By Kenzie Stewart
As the COVID-19 pandemic continues past its one-year mark, many professors at colleges and universities continue to conduct the majority of their courses online. For some students who are studying majors that involve hands-on experiences, they are losing out on a lot of content that is typically held in a classroom setting. As a result, professors in these areas of studies have had to adapt their courses to a format that is still beneficial to students’ success.
Sarah McCarroll is no exception. McCarroll is an associate professor in the theatre department at Georgia Southern University. She received her bachelor’s degree in theatre from University of Missouri and her master’s degree in fine arts at University of Alabama. McCarroll completed her Ph.D. in theatre history at Indiana University in Dec. 2011. Her areas of expertise include costume design and technology, as well as theatre history. McCarroll has been teaching theatre at Georgia Southern University since 2011.
This semester, McCarroll is not only tackling the challenges of teaching during a pandemic, but also directing a show piece, “Much Ado About Nothing”. McCarroll considers herself very fortunate to have such small class sizes this semester that have allowed her the opportunity to conduct distance learning in the classroom.
“Last spring when the pandemic began, I had to shift all of my courses online given the severity of the outbreak,” stated McCarroll. “However, this semester, I’m not teaching any studio classes, which has allowed me to continue to teach in the classroom, just with caution.”
Although her physical academic situation hasn’t changed much, her teaching environment has been much different and emotionally intensive this semester.
“What I have noticed is that much of my time has been spent in emotional labor. Specifically, the number of pep talks, especially for my juniors and seniors who have no industry to walk into since there are literally no jobs available in this field at the moment,” McCarroll said.
Along with the challenges faced in the classroom, McCarroll states that most of the logistical hurdles have come during the production process of this season’s show, Shakespeare’s “Much Ado About Nothing”.
“One of the biggest adjustments has been in how we deal with costume fittings for the production. In non-Covid times, we would fit about three people in a fitting room at one time for measurements. Now it’s a process of one in and one out, which can slow the process down,” McCarroll stated when asked about the challenges she has faced in directing this show.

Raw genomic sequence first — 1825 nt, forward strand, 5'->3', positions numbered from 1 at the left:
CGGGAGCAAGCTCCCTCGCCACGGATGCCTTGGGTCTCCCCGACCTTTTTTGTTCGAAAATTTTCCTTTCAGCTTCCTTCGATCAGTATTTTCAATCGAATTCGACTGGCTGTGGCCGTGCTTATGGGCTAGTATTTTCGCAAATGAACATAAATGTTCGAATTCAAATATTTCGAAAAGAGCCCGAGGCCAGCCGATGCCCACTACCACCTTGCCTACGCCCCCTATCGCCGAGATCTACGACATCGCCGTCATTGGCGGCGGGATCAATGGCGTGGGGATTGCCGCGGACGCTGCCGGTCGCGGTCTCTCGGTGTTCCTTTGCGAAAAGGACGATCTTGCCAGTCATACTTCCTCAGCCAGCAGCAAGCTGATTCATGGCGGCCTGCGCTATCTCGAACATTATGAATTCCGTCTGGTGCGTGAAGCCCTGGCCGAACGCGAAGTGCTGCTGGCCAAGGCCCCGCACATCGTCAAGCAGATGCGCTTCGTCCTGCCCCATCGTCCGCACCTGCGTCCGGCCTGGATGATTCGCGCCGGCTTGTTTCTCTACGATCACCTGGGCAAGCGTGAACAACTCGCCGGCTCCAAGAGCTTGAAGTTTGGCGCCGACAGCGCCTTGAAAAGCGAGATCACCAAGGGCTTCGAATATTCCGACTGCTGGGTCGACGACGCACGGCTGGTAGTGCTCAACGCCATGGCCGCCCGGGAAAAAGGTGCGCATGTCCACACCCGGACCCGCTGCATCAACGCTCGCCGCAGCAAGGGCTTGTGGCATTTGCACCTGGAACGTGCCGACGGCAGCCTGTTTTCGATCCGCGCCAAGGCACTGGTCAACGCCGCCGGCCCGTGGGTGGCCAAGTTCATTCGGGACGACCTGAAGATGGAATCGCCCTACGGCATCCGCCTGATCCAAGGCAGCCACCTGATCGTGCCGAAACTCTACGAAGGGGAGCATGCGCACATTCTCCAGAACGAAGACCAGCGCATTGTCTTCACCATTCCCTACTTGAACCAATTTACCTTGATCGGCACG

It has also been difficult for her to direct a show design for a stage play and adapt it into a production that had to be filmed. “We had to push the filming back because a cast member tested positive, which exposed about five other students,” said McCarroll.
As the pandemic continues, it not only has taken an emotional toll on university students, but professors as well.
“I’m exhausted. For me, a big source of anxiety has been about my mother and her wellbeing,” said McCarroll.
When the pandemic began, McCarroll explained that she thought it would be best if her mother came to stay with her for a short period of time. However, she worried about potential exposure when she went back to teaching in the classroom last semester. Thankfully, neither of them was exposed to the virus and her mother now has had her first round of the vaccine, which has been a “huge relief” for McCarroll.
Although she has had her share of struggles and anxiety, McCarroll shared that she does feel very fortunate for how she has fared in the pandemic.
“I do feel very lucky in many ways. I have not been worried about my income or job, which is not a luxury that many people have right now,” said McCarroll.
Between dealing with the stresses of her personal life and making sure she has a successful production put together by mid-March, it is apparent that McCarroll has done so with grace and has been a huge support system for her students.
Elizabeth Mccooey, a junior theatre and English major student of McCarroll’s states that, “the best thing Dr. McCarroll has done for her students is genuinely care for her students’ mental health. Everyone has been in survival mode for a while, making sure we protect our physical health, but very few professors have taken the time to make sure their students know that their mental and emotional health are of equal importance.”
Christopher Green, a senior theatre student also commends McCarroll for her hard work and determination during this semester.
“One thing I learned in Sarah’s theatre history class is no matter what the circumstances are, you can’t kill theatre, not even Covid,” stated Green.
McCarroll offers some sentiments and words of encouragement to fellow educators and students during these unprecedented times.
“I think what we should be doing is offering each other grace and support,” McCarroll said. “Figure out how to get through it and make the best decisions you can for yourself and your students. I think it’s all about support during times like this, I wish I could tell every single person I love you and you can get through this.”